Although older images use cgroupsv1, the latest Java image versions should use cgroups v2, but regardless they will always only abide by the deployment limits.

Given that for the Red Hat OpenJDK's JVM only limits are taken into consideration, i.e., CPU requests won’t be used by Java for any internal calculation. So in as much as the user can set in the pod definitions, the concept of quota and period, from Java's perspective only the CPU’s limits will matter, not requests for example. Although Java has a burstable workload, in the sense that dynamically the threads can demand more or less kernel time, the cgroups reading will be done at start-time, not dynamically, which makes Java inelastic (see details below).

Is Java elastic or inelastic?

Segue from the discussion on cgroups and limits above, one might wonder if the values set up during the bootstrap of the JVM can be altered or if they will be the same throughout the running of the application.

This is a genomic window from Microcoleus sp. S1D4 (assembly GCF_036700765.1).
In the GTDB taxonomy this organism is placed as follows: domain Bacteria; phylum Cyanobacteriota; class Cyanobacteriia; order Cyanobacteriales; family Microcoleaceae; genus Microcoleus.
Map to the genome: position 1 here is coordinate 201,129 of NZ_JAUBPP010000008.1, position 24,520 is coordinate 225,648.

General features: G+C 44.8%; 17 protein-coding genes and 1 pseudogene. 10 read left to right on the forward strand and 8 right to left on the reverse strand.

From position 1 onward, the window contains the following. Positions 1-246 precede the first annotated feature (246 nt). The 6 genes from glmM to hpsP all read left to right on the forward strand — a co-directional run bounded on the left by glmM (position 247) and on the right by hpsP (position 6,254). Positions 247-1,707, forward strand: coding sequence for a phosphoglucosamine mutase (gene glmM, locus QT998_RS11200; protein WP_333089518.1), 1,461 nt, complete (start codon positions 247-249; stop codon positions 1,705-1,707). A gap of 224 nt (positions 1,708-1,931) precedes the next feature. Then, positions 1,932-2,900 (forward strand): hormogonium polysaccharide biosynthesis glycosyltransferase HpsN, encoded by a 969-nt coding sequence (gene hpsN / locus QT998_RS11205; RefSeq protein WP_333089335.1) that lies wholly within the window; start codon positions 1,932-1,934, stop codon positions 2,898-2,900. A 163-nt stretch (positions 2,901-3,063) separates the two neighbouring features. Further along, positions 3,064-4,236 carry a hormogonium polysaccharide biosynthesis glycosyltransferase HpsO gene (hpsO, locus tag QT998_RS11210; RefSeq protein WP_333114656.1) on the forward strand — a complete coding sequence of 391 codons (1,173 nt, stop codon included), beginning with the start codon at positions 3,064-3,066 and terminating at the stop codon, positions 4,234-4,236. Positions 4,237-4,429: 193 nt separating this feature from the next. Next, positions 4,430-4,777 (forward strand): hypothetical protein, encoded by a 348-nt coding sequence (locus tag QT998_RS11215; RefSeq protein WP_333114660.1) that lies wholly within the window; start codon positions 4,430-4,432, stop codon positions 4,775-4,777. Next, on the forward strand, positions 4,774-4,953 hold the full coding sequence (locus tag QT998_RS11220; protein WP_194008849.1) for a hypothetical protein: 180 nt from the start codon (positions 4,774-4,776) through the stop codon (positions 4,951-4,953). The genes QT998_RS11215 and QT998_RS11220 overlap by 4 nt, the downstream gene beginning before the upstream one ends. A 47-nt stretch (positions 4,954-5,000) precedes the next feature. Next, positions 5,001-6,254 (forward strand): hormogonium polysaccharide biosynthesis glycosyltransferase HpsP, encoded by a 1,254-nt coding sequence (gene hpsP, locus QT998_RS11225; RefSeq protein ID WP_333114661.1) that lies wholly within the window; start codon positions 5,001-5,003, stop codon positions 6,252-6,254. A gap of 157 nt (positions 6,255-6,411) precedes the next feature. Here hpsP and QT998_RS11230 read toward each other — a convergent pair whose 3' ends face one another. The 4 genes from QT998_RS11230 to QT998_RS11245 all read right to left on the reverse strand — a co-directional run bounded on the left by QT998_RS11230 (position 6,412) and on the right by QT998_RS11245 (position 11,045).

In a simplified matter, Java is inelastic from the CPU perspective and memory perspective, where Java uses the kernel's cgroups limits to detect the number of cores at startup. The CPU quota and period are determined by the pod's request and limits that are translated into cgroups' filesystem values.

In summary:

  • The Red Hat's OpenJDK is container-aware and will abide by the CPU limits.
  • Requests are a Kubernetes concept that is used by the scheduler and not by kubelet or Java, which uses only the CPU limits.
  • MaxRAMPercentage comes set by default at OpenJDK images at 50% heap/50% off-heap (older images) or 80% heap/20% off-heap (latest images).
  • The heap value is defined and cannot be changed on the fly after the JVM starts and won't increase or decrease unless you redeploy the container with new values.